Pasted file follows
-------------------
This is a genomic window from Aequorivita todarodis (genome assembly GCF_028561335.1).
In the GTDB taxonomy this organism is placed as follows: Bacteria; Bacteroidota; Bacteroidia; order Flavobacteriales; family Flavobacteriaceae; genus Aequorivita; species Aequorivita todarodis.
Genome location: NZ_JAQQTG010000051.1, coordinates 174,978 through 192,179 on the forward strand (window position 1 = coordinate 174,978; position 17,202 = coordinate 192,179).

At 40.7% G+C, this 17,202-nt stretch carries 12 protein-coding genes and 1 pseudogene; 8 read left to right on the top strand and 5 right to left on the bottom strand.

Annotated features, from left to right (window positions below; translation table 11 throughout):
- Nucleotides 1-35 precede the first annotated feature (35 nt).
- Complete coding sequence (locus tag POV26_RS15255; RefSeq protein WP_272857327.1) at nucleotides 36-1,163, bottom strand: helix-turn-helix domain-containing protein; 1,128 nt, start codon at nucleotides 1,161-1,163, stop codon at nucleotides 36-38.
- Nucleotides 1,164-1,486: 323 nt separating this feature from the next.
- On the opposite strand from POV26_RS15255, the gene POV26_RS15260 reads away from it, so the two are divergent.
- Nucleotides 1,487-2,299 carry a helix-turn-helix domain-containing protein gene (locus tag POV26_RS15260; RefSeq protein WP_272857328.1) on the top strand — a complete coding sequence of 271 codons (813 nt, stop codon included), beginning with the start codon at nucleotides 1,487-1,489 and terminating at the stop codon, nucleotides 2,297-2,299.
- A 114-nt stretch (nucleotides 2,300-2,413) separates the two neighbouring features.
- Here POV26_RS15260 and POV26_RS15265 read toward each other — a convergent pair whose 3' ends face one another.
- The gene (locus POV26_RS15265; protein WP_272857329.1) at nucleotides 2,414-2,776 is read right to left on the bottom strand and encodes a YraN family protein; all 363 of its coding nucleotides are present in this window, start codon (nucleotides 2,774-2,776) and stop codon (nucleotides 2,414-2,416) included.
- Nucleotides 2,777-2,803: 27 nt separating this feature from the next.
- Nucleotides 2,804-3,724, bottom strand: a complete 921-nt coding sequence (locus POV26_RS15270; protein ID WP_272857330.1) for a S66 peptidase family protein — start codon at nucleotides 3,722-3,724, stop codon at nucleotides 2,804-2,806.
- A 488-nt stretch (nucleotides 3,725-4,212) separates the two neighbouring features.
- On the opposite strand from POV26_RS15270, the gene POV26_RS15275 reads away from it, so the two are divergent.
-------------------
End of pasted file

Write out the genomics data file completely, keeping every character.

This is a genomic window from Aequorivita todarodis (genome assembly GCF_028561335.1).
In the GTDB taxonomy this organism is placed as follows: Bacteria; Bacteroidota; Bacteroidia; order Flavobacteriales; family Flavobacteriaceae; genus Aequorivita; species Aequorivita todarodis.
Genome location: NZ_JAQQTG010000051.1, coordinates 174,978 through 192,179 on the forward strand (window position 1 = coordinate 174,978; position 17,202 = coordinate 192,179).

At 40.7% G+C, this 17,202-nt stretch carries 12 protein-coding genes and 1 pseudogene; 8 read left to right on the top strand and 5 right to left on the bottom strand.

Annotated features, from left to right (window positions below; translation table 11 throughout):
- Nucleotides 1-35 precede the first annotated feature (35 nt).
- Complete coding sequence (locus tag POV26_RS15255; RefSeq protein WP_272857327.1) at nucleotides 36-1,163, bottom strand: helix-turn-helix domain-containing protein; 1,128 nt, start codon at nucleotides 1,161-1,163, stop codon at nucleotides 36-38.
- Nucleotides 1,164-1,486: 323 nt separating this feature from the next.
- On the opposite strand from POV26_RS15255, the gene POV26_RS15260 reads away from it, so the two are divergent.
- Nucleotides 1,487-2,299 carry a helix-turn-helix domain-containing protein gene (locus tag POV26_RS15260; RefSeq protein WP_272857328.1) on the top strand — a complete coding sequence of 271 codons (813 nt, stop codon included), beginning with the start codon at nucleotides 1,487-1,489 and terminating at the stop codon, nucleotides 2,297-2,299.
- A 114-nt stretch (nucleotides 2,300-2,413) separates the two neighbouring features.
- Here POV26_RS15260 and POV26_RS15265 read toward each other — a convergent pair whose 3' ends face one another.
- The gene (locus POV26_RS15265; protein WP_272857329.1) at nucleotides 2,414-2,776 is read right to left on the bottom strand and encodes a YraN family protein; all 363 of its coding nucleotides are present in this window, start codon (nucleotides 2,774-2,776) and stop codon (nucleotides 2,414-2,416) included.
- Nucleotides 2,777-2,803: 27 nt separating this feature from the next.
- Nucleotides 2,804-3,724, bottom strand: a complete 921-nt coding sequence (locus POV26_RS15270; protein ID WP_272857330.1) for a S66 peptidase family protein — start codon at nucleotides 3,722-3,724, stop codon at nucleotides 2,804-2,806.
- A 488-nt stretch (nucleotides 3,725-4,212) separates the two neighbouring features.
- On the opposite strand from POV26_RS15270, the gene POV26_RS15275 reads away from it, so the two are divergent.